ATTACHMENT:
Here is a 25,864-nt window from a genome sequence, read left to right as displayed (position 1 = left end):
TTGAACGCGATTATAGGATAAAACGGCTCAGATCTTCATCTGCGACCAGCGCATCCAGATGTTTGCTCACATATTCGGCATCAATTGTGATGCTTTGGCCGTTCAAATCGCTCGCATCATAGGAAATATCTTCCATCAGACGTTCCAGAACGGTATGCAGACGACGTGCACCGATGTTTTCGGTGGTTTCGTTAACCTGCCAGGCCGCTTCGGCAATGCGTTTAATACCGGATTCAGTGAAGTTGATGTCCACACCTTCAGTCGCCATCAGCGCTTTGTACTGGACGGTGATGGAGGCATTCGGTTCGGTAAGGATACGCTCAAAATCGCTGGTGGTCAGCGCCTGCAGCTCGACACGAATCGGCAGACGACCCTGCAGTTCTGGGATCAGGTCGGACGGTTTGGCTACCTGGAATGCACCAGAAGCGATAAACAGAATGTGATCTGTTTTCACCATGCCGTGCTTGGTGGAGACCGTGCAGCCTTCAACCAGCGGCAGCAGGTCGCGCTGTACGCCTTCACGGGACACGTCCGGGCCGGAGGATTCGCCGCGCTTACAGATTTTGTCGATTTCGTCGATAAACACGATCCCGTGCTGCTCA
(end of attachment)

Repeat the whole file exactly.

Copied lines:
Here is a 25,864-nt window from a genome sequence, read left to right as displayed (position 1 = left end):
TTGAACGCGATTATAGGATAAAACGGCTCAGATCTTCATCTGCGACCAGCGCATCCAGATGTTTGCTCACATATTCGGCATCAATTGTGATGCTTTGGCCGTTCAAATCGCTCGCATCATAGGAAATATCTTCCATCAGACGTTCCAGAACGGTATGCAGACGACGTGCACCGATGTTTTCGGTGGTTTCGTTAACCTGCCAGGCCGCTTCGGCAATGCGTTTAATACCGGATTCAGTGAAGTTGATGTCCACACCTTCAGTCGCCATCAGCGCTTTGTACTGGACGGTGATGGAGGCATTCGGTTCGGTAAGGATACGCTCAAAATCGCTGGTGGTCAGCGCCTGCAGCTCGACACGAATCGGCAGACGACCCTGCAGTTCTGGGATCAGGTCGGACGGTTTGGCTACCTGGAATGCACCAGAAGCGATAAACAGAATGTGATCTGTTTTCACCATGCCGTGCTTGGTGGAGACCGTGCAGCCTTCAACCAGCGGCAGCAGGTCGCGCTGTACGCCTTCACGGGACACGTCCGGGCCGGAGGATTCGCCGCGCTTACAGATTTTGTCGATTTCGTCGATAAACACGATCCCGTGCTGCTCA